Cultural Inspirations from Still Life

In the bedroom Clara picked up the well-worn book beside Jane’s bed, C.S. Lewis’s, Surprised by Joy. It smelled of Floris. (Still Life, page 242, Trade Paper Edition)

Surprised by Joy by CS LewisOriginally published in 1955, Surprised by Joy: The Shape of My Early Life is C.S. Lewis’s look back on his conversion to Christianity and the idea of what actual “joy” means to him.

The title of Lewis’s memoir comes from William Wordsworth’s 1815 sonnet, “Surprised By Joy — Impatient As The Wind”, which was written in the wake of his three-year old daughter’s death and begins as follows:

Surprised by joy—impatient as the Wind
I turned to share the transport—Oh! with whom
But Thee, long buried in the silent Tomb,
That spot which no vicissitude can find?

At face value, a strange comparison—joy and death—but the world of Three Pines, as summed up by both readers and reviewers alike, is just that, a place where light contrasts dark, goodness exists with evil, innocence engages experience, and hope flourishes with fear.

Here, Louise describes the significance of Lewis’s tome:

“I came across it early in my sobriety. And that was a magical time, because I thought I was going to die by my own hand. I was thirty-five and I couldn’t see going through another year of life, never mind another forty years. So when I asked for help and got it through a twelve step program, it seemed — and perhaps it was — a miracle. At that time, I was surprised by joy, because I had been so dark and so negative and so afraid. Then, to find happiness and the freedom that comes from not having to drink every day and finding friends, and finding myself, and finding real joy. That’s when I came across the phrase and the book Surprised by Joy.”

And this is from Louise’s January 2009 Blog Post: “At 2 years sober we’re given a medallion by our sponsors and asked what phrase we’d like engraved on it. I thought about that and chose – Surprised by Joy. A phrase I used deliberately, with gratitude, in Still Life. I keep that medallion with me always. To remember.”

Louise also had a bench made and adorned with a “Surprised by Joy” plaque for her husband, Michael’s birthday in 2007 (that’s him reflected with Trudy the dog below!). As she says, “When I met and fell in love with him I was, indeed, surprised by joy. And he was the most joyous person I’d ever met.”

Happy Birthday Michael bench

Sadly, Michael passed away last year and here is a rendition of the plaque that will soon be placed on a bench in New York’s Central Park. The bench sits on an idyllic hill and faces Louise’s apartment.

Surprised by Joy plaque

The quote below from Lewis’s work succinctly sums a theme that continuously runs through the work of Louise Penny.

“I pay respect to wisdom not to strength.”

You can almost see Gamache saying those exact same words.

Discussion Question

1. What did Clara mean by having “Surprised by Joy” engraved on Jane Neal’s tombstone?

Discussion on “Cultural Inspirations from Still Life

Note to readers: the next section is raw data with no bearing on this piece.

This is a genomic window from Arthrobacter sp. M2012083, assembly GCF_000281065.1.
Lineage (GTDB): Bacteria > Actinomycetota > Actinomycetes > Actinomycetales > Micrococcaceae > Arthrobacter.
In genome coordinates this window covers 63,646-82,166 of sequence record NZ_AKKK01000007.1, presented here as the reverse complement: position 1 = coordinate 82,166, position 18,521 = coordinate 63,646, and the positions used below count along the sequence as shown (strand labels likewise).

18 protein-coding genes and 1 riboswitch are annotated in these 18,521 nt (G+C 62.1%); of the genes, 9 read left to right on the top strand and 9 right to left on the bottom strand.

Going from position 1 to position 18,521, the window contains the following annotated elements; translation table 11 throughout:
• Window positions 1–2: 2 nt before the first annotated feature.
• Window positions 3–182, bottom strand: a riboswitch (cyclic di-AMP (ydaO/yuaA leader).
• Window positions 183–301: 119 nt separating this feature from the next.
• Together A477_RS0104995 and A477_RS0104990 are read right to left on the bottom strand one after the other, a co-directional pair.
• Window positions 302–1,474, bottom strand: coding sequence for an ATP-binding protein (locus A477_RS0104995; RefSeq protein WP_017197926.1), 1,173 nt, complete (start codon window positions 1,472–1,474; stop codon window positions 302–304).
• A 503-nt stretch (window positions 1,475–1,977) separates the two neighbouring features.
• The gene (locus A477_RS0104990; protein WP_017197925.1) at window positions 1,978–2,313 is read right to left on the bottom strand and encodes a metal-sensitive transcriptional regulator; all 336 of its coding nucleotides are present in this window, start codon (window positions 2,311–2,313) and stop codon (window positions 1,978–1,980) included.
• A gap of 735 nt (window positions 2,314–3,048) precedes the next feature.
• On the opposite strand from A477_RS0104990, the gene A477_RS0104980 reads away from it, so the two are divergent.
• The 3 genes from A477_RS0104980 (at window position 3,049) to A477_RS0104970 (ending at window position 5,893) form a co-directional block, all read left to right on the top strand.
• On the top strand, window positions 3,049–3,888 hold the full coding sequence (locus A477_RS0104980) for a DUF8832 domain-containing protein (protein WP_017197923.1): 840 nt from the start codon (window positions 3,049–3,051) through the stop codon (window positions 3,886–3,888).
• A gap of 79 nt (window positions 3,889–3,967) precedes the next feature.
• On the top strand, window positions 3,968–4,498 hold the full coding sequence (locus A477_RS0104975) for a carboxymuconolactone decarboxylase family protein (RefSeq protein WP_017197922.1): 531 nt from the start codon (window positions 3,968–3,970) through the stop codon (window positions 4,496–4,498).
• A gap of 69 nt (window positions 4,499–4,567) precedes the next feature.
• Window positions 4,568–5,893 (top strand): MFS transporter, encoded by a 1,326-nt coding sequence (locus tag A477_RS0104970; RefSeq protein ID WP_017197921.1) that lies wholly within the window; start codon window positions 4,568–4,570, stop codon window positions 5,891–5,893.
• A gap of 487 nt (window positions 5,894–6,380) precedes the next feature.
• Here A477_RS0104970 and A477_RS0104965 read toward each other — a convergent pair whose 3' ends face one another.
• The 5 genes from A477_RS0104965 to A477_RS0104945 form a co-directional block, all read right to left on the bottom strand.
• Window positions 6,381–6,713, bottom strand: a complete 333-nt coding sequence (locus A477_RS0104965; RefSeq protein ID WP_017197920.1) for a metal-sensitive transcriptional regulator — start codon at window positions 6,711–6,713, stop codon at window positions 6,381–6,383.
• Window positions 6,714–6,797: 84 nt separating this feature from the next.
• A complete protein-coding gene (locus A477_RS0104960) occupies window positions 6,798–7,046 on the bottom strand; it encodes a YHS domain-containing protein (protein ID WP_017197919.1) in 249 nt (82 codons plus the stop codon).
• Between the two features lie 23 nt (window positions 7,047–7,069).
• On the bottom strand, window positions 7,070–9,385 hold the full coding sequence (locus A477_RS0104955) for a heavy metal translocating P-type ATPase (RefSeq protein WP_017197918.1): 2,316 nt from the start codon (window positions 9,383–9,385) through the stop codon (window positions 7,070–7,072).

1. Paul Blauer says:

    This is a wonderful piece, very inspiring. I’m so sorry for Louise’s loss. I’m looking forward to Inspector Gamache’s return!

    Thank you for the great reads.

    Paul Blauer
    Munith Michigan

    • Catherine Sullivan says:

      This discussion allows me to clarify for myself that the gift of Louise’s writing emanates from a place of spiritual maturity. This informs her characters and makes for multifaceted characters and stories.

      Thank you Louise for doing the required prep work.

      • Duffy Grove says:

        I so agree with this comment. I feel exactly the same.

      • Cheri Matthews says:

        Thank you, Catherine, for your expression “spiritual maturity”. It so resonates with me and what I search for in literature, what Louise provides, what is probably the cause of her success. It also opened my eyes to what I search for in friendships and in leadership. Maybe we all do.

      • Deborah Knittel says:

        Yes, that is it exactly! Emanating from a place of spiritual maturity. I feel that with every tead but could not put it into words. Thank you for doing that for me.

  2. Jayne Harbour says:

    She knew from the book at her bedside, that the meaning of transcending from life can be a joyous thing. Jane lived a simple but joyous life. Thanks for sharing, I have 34 years of sobriety.

    • Michele Harris says:

      Congratulations Jayne! What a wonderful tribute to your strength and courage!

    • Alison Malkin says:

      Congratulations, Jayne! A wonderful accomplishment. I have found comfort in the rereadings of the series. And I just recalled that when I was younger- much younger- I found that same comfort in reteading the CS Lewis Narnia series. I hope we all can find comfort and continue to be surprised by joy.

    • Margo Nagle says:

      Louise please accept my condolences for the death of your .courageous husband. I am grateful to you for including us your readers in the post.
      I’, sober 31 years this past May 30! Hooray for all of us.
      Reading these comments reveals to me why I savor and absorb the Gamach series so passionately. The books drag me kicking and screaming through dark places, as did my drinking. Then thank God they return me to the bench in Three Pines and to the gratitude and joy in my life now.
      I just finished the 12th book. I am encouraged by this discussion to go back and read them all again!

      • Mary Pitner says:

        Margo, Congratulations to you as well on your outstanding 31-year accomplishment! There is no way to describe that except AWESOME!

    • Mary Pitner says:

      Jayne, congratulations! What a wonderful gift you have given yourself! Best wishes!

  3. Harriet Rynkiewicz says: